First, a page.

by Frank Pauc
This first appeared in Frank’s blog on August 28, 2022. It is republished here with the author’s permission.
Our son, Stefan, is getting another tattoo today. I don’t why. I don’t really understand his interest in tattoos. Perhaps it is a generational thing. My wife and I don’t have any tattoos, but all of our kids do.
I suppose it is a means of self-expression, of a rather permanent sort. A person with a tattoo shows the outer world part of their inner world. Stefan likes tattoos of animals. Once again, I’m not sure why. There is something inside of him that finds an outlet with a tattoo. It may be something that he can’t even explain in words. Somehow the tattoos tell a story.
Is a tattoo necessary for a person to be recognized as a unique individual? Can others tell who we are without a picture or without words?
I have a friend who is a photographer. She does excellent work, but she is still trying to perfect her skills. She explained to me that she would be soon enrolling in a class on portrait photography and that she wanted to take a picture of me for her portfolio. I immediately asked her, “Why?”
She replied, “You have an interesting story, and your face tells that story.”
Can a face tell a story?
The mathematician, Jacob Bronowski, discussed how humans perceive reality in his PBS series, “The Ascent of Man.” In one episode, he said this:
“I am listening to a blind woman as she runs her fingertips over the face of a man she senses for the first time, thinking aloud. ‘I would say that he is elderly. I think, obviously, that he is not English. He has a rounder face than most English people. And I should say that he is probably Continental, if not Eastern-Continental. The lines in his face would be lines of possible agony. I thought at first, they were scars. It is not a happy face.’ “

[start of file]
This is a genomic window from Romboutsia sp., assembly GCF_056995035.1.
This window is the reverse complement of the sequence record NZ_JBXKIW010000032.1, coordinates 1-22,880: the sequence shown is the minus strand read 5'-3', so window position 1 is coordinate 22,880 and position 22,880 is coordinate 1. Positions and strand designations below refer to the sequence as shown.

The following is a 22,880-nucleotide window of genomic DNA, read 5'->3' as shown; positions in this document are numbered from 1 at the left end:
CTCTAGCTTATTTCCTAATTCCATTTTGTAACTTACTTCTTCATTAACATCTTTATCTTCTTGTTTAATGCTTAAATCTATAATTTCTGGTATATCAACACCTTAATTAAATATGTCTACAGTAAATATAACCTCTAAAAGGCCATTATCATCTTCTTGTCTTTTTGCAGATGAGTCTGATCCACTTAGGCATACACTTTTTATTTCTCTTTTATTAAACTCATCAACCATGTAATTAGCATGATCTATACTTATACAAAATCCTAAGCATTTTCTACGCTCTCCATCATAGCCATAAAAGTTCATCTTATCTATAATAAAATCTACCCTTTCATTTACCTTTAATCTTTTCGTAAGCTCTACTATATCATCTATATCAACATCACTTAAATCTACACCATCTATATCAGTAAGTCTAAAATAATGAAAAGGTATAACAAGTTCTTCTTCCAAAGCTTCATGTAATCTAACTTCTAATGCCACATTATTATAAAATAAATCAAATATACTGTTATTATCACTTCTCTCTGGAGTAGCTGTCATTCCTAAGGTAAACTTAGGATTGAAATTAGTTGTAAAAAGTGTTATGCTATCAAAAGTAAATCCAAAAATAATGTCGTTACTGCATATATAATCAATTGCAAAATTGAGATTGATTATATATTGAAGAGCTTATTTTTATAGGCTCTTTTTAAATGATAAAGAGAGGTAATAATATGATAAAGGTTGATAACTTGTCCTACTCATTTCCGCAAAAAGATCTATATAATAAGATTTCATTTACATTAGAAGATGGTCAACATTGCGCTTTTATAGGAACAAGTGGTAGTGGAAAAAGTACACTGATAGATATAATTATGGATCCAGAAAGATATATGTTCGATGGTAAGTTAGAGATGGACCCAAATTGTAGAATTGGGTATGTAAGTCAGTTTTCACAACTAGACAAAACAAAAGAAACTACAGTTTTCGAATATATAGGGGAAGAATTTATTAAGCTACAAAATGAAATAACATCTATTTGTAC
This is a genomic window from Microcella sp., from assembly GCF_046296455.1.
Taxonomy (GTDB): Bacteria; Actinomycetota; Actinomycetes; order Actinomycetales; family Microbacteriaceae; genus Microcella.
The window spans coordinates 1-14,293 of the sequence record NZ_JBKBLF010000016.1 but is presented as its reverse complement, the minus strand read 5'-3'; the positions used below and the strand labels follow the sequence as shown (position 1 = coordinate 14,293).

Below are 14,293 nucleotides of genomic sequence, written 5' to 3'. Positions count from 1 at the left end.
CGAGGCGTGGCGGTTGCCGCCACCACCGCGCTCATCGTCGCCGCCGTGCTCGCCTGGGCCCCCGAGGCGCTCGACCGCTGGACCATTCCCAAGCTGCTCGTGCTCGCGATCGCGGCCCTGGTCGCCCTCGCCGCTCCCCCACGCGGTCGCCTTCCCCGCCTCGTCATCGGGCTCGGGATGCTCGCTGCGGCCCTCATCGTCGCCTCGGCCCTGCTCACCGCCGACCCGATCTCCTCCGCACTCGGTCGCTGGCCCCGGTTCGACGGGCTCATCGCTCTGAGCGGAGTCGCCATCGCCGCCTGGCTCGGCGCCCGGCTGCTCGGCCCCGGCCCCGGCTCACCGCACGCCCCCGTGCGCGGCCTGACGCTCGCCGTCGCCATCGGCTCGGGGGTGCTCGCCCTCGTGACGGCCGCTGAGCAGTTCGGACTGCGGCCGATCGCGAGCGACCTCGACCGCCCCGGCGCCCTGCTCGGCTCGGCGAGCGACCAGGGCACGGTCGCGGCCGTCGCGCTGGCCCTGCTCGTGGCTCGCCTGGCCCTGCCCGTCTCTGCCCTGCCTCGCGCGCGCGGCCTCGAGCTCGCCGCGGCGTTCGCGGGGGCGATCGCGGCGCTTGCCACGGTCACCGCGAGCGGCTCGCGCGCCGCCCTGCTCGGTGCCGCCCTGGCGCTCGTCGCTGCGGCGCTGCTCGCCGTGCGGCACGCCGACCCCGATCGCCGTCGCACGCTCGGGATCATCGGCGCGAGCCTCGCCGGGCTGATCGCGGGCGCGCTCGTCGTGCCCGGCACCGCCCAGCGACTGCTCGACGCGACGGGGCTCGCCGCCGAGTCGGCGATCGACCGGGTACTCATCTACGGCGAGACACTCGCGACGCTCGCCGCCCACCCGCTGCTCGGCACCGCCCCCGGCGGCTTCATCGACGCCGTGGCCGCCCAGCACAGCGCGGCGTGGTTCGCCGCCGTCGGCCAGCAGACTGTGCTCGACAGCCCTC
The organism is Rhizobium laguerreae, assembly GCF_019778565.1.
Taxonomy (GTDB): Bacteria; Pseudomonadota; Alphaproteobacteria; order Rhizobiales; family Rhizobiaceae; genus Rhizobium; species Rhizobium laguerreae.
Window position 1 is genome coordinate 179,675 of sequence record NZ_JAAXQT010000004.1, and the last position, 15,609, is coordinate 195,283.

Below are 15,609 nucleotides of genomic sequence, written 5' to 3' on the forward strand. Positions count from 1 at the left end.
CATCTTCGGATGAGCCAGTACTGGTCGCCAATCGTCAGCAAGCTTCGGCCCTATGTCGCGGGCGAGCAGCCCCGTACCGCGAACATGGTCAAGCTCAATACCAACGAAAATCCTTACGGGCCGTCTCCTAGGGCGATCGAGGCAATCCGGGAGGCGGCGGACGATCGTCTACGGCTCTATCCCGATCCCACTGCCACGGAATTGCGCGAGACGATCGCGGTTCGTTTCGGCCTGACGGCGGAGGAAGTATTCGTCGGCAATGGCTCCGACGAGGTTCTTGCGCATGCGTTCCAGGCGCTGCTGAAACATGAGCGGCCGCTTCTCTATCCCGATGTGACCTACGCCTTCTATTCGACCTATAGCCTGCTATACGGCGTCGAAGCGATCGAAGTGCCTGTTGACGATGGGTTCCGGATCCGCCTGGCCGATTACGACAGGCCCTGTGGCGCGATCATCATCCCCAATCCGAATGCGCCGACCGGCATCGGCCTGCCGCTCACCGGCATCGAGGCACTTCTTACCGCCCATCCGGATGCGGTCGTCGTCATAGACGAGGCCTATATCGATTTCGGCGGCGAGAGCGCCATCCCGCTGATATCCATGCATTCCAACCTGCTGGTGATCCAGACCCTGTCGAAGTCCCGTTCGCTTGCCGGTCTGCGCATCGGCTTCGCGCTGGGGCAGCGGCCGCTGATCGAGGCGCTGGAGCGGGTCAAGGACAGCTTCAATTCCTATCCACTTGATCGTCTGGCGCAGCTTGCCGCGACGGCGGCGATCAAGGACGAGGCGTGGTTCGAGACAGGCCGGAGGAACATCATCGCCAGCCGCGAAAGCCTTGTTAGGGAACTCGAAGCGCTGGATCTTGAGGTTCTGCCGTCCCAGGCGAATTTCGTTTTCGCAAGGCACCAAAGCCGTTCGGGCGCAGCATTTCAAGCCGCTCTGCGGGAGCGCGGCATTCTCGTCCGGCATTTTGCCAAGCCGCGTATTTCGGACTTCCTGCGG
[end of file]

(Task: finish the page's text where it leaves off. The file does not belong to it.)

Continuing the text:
The old man described by the woman was named Stephan Borgrajewicz. He was born in Poland like Bronowski was. The man had been a prisoner in a concentration camp during WWII. The blind woman perceived him more clearly and in greater detail than most seeing persons could.
Bronowski’s comments also made me think about scars. Thirteen years ago, my right leg was crushed by a forklift at work. All the bones in my foot and ankle were shattered. The surgeon took two and a half hours to put the jigsaw puzzle back together. I have numerous scars on my leg. They are a constant reminder of that accident, and they also remind me of how lucky I am to be walking again. The scars tell a story.
Several years ago, I went to a sweat lodge in Montana with a group of Native Americans. One of them, Chief Kindness, like me, was from Wisconsin. He took off his shirt and I could the rough, ragged scars on his back and chest. They were from his participation in the sun dance. It made me wince to even look at his scars. However, they told me something about the man. They told me that he had courage, fortitude, and a deep spirituality. They told a story.
My wife and I care for our grandson, Asher. Asher’s name means “Happy” in Hebrew. After Asher’s birth, his mother wanted to get a tattoo of his name on her arm. I asked my rabbi about it. He told me about the exact spelling in Hebrew, and the young woman got the tattoo. The people I know at the synagogue had conflicting feelings about the tattoo. On one hand, they thought it was a sign of the mother’s love for her child. On the other hand, it was a reminder to some of them of the Holocaust and how Jews were forcibly tattooed in the camps.
The tattoo tells a story, maybe more than one.
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